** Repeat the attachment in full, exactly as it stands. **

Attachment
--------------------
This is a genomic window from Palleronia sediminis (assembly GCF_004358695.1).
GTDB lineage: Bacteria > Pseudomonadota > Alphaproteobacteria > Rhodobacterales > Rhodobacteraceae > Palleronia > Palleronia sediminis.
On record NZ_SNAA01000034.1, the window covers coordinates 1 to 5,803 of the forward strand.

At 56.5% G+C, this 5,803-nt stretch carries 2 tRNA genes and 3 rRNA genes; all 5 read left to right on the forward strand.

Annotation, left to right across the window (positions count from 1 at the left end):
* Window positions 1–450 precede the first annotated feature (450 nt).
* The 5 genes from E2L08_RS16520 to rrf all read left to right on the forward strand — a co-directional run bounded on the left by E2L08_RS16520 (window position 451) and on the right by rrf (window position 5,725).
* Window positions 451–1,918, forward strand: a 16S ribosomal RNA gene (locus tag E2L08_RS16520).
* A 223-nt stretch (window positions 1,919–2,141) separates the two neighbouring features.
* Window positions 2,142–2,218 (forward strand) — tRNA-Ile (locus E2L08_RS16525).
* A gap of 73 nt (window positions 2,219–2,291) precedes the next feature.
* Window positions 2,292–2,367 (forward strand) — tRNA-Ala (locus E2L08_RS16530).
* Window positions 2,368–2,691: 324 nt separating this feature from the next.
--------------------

This is a genomic window from Palleronia sediminis (assembly GCF_004358695.1).
GTDB lineage: Bacteria > Pseudomonadota > Alphaproteobacteria > Rhodobacterales > Rhodobacteraceae > Palleronia > Palleronia sediminis.
On record NZ_SNAA01000034.1, the window covers coordinates 1 to 5,803 of the forward strand.

At 56.5% G+C, this 5,803-nt stretch carries 2 tRNA genes and 3 rRNA genes; all 5 read left to right on the forward strand.

Annotation, left to right across the window (positions count from 1 at the left end):
* Window positions 1–450 precede the first annotated feature (450 nt).
* The 5 genes from E2L08_RS16520 to rrf all read left to right on the forward strand — a co-directional run bounded on the left by E2L08_RS16520 (window position 451) and on the right by rrf (window position 5,725).
* Window positions 451–1,918, forward strand: a 16S ribosomal RNA gene (locus tag E2L08_RS16520).
* A 223-nt stretch (window positions 1,919–2,141) separates the two neighbouring features.
* Window positions 2,142–2,218 (forward strand) — tRNA-Ile (locus E2L08_RS16525).
* A gap of 73 nt (window positions 2,219–2,291) precedes the next feature.
* Window positions 2,292–2,367 (forward strand) — tRNA-Ala (locus E2L08_RS16530).
* Window positions 2,368–2,691: 324 nt separating this feature from the next.